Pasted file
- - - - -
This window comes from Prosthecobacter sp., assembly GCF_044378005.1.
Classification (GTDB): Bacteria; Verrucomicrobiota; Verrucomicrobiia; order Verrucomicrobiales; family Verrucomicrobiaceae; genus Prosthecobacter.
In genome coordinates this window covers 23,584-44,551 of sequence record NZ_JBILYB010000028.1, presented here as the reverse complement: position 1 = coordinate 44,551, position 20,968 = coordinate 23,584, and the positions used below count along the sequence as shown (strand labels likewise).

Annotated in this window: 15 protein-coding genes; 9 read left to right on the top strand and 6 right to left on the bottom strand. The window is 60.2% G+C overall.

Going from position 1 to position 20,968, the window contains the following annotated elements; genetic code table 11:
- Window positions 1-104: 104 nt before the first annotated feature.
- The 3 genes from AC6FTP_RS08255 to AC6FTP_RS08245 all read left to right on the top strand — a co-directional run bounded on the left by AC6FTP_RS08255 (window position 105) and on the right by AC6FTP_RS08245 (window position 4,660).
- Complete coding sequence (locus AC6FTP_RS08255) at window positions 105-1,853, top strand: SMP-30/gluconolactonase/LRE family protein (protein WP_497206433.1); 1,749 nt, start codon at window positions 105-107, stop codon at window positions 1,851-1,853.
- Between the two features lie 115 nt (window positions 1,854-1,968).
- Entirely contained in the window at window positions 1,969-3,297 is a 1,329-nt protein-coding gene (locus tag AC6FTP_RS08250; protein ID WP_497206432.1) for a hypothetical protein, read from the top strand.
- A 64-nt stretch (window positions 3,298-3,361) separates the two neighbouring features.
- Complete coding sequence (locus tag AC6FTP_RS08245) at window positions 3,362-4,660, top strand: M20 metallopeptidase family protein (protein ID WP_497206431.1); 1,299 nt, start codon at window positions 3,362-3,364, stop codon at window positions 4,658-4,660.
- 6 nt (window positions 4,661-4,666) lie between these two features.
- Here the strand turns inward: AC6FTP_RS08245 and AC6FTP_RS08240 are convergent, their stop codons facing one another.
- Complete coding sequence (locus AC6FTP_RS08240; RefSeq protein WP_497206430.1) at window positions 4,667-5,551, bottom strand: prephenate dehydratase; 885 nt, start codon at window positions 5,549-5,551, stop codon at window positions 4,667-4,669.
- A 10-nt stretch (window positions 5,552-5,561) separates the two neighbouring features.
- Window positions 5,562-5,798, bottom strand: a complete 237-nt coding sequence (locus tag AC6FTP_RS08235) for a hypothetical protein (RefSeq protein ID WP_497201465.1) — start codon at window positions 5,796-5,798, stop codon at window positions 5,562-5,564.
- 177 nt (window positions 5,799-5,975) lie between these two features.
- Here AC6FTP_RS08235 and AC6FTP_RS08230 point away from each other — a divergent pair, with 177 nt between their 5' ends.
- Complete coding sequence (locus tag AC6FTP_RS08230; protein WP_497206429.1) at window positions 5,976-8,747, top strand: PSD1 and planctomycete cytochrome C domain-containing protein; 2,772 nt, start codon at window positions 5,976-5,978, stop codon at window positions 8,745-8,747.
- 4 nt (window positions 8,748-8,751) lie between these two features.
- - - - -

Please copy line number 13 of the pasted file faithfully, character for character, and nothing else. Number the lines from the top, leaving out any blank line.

- 6 nt (window positions 4,661-4,666) lie between these two features.